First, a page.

Processor Whispers – About Chancellors and 3D Chips
by Andreas Stiller
3D is popular in cinemas, TVs and increasingly in chips, too. Already, there are 3D image sensors and soon 3D stacks for memories and processors will follow. And AMD processors receive new names: Sempron, Athlon and Phenom to become extinct.
At CeBIT, IBM boss Palmisano tactfully covered up the slip-up of the German chancellor Angela Merkel who, during the presentation of IBM's 3D prototype chip, had asked him, "Do you take that from Intel?" His reply, "No, ours are better", was almost drowned by the audience's laughter.
Source: Deutsche Messe AG Still, Ms. Merkel – whose doctoral degree, by the way, has withstood intense scrutiny – wasn't completely wrong with her comment as Intel and other competitors have been working to conquer the third dimension for chips for quite some time. The first goal is to place the memory directly above or beneath the CPU, like Intel's Teraflops Research Chips. While these are only test chips, IBM intends to produce the Power8 processor, planned for 2013 (in 28 or 22nm), using 3D stack technology, with a directly linked memory and also, probably, a layer of small specialised computing cores adapted for specific intended uses. It is here that the successors of the Synergistic Processing Units of the Cell processors might turn up; the 3D stacks offer lots of room for modularity. Future plans envision up to 100,000 connections per mm² in silicon (TSV: Through-Silicon Via).
Maybe Intel will surprise us with 3D technology for its Haswell processor scheduled for 2013, perhaps, with a large "stacked" L3 cache. In any case, the processor's internal use name already includes a 3: H3. 3D stack technologies also dominate Globalfoundry's roadmap. Currently, 3D CMOS image sensors (3D CIS) or so called system-in-packages with analogue, HF and power components (3D RF-SIP), are available. Around 2013, the 3D IC packages for processors and similar chips are supposed to follow, with analogue and HF technology, DRAM, processor cores and also microelectro-mechanical systems (MEMS). Whether the 3D technology will then be destined for AMD or for other clients – presently, only 30 per cent of Globalfoundry's turnover comes from AMD – remains to be seen.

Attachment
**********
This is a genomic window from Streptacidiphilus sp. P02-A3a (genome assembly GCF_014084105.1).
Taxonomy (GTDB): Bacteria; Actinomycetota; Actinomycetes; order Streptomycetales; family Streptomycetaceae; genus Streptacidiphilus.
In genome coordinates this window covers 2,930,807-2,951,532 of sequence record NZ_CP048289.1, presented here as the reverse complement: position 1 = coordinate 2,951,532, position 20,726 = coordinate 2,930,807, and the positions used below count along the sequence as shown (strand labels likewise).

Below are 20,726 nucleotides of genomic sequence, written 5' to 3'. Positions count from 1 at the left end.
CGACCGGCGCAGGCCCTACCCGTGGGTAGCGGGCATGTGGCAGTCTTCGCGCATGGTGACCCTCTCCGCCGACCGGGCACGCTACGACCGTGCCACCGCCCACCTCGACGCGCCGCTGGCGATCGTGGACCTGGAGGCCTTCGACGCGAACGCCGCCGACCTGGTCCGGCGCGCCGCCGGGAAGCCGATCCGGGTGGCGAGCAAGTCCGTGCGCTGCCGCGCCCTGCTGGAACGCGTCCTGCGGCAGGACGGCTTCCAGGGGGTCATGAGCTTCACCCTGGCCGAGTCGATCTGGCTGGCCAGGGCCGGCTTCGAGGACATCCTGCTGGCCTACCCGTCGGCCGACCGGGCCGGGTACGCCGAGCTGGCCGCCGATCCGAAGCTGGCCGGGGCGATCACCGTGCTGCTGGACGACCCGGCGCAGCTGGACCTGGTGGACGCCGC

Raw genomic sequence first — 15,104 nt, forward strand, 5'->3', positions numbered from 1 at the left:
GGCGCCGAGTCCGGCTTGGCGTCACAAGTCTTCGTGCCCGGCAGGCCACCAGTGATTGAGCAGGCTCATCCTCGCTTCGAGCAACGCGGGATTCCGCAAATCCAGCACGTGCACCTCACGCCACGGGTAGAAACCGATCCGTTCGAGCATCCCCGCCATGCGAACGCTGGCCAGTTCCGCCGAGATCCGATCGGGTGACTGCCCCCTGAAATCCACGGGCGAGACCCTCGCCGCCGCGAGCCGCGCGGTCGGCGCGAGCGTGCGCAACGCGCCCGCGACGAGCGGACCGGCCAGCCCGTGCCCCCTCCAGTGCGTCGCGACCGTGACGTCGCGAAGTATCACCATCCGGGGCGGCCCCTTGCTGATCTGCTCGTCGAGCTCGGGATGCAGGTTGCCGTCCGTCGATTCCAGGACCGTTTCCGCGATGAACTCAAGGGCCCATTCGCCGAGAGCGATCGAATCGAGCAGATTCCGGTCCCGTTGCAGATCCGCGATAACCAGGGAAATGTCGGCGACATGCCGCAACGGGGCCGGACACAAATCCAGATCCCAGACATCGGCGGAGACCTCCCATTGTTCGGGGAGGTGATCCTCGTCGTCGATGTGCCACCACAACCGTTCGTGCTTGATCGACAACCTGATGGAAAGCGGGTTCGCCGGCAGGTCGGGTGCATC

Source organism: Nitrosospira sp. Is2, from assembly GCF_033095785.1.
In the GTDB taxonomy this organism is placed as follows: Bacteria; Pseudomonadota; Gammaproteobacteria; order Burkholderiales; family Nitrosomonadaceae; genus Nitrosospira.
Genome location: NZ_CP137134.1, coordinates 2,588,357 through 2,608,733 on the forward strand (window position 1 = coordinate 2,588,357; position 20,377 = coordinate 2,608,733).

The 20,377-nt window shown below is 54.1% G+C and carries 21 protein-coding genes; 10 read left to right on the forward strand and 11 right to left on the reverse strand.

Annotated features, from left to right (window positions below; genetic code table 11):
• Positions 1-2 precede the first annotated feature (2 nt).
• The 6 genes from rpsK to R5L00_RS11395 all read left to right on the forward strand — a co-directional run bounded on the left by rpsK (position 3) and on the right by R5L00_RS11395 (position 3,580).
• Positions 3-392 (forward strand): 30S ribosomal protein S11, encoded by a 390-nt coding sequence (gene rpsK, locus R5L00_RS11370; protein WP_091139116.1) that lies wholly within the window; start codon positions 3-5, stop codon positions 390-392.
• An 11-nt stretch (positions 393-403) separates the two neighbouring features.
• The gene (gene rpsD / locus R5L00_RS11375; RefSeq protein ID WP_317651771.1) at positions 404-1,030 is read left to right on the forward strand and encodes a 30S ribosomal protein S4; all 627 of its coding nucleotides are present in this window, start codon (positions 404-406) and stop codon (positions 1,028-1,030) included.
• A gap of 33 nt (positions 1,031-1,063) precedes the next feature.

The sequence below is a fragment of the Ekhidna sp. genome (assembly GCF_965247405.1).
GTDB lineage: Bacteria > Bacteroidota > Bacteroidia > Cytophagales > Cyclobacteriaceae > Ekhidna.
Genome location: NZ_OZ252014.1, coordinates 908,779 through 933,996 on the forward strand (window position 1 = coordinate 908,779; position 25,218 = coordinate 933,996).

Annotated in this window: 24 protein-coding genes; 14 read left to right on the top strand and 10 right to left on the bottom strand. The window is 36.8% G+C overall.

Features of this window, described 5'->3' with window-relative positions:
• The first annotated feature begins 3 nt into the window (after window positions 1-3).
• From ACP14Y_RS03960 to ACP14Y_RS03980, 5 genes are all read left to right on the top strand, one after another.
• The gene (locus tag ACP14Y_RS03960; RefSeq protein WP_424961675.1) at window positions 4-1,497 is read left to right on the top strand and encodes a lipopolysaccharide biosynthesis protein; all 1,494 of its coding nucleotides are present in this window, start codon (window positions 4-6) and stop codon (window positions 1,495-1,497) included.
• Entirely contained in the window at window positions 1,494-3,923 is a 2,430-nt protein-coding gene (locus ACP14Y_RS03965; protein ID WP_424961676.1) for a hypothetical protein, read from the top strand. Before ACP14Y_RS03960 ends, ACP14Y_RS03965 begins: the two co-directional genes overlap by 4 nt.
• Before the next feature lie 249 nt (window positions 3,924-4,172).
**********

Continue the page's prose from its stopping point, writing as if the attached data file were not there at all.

The principal issue with 3D ICs is cooling. IBM is undertaking research in this direction together with the École Polytechnique Federale de Lausanne and the ETH Zurich within the scope of the CMOS AIC project. The scientists have presented the first test chips in which cooling water is passed through small capillary tubes with a diameter of no more than 50 microns. It will be a few more years before this technology is ready for production, though.
The surrounding infrastructure, the water cooling system on the board, is being tested with accordingly designed blades for the supercomputer Aquasar at the ETH Zurich. In contrast to the very expensive supercomputer Blue Waters with its water-cooled memory modules, the new concept integrates off-the-shelf DIMMs into the water cooling system, together with standard processors, chipsets and voltage regulators.
This technology is fully developed and is currently being transferred to iDataPlex servers. From the end of this year, these servers, equipped with Intel's next Xeon generation Sandy Bridge-EP, are supposed to allow the SuperMUC at the Leibniz Supercomputing Center (LRZ) to achieve a new top performance.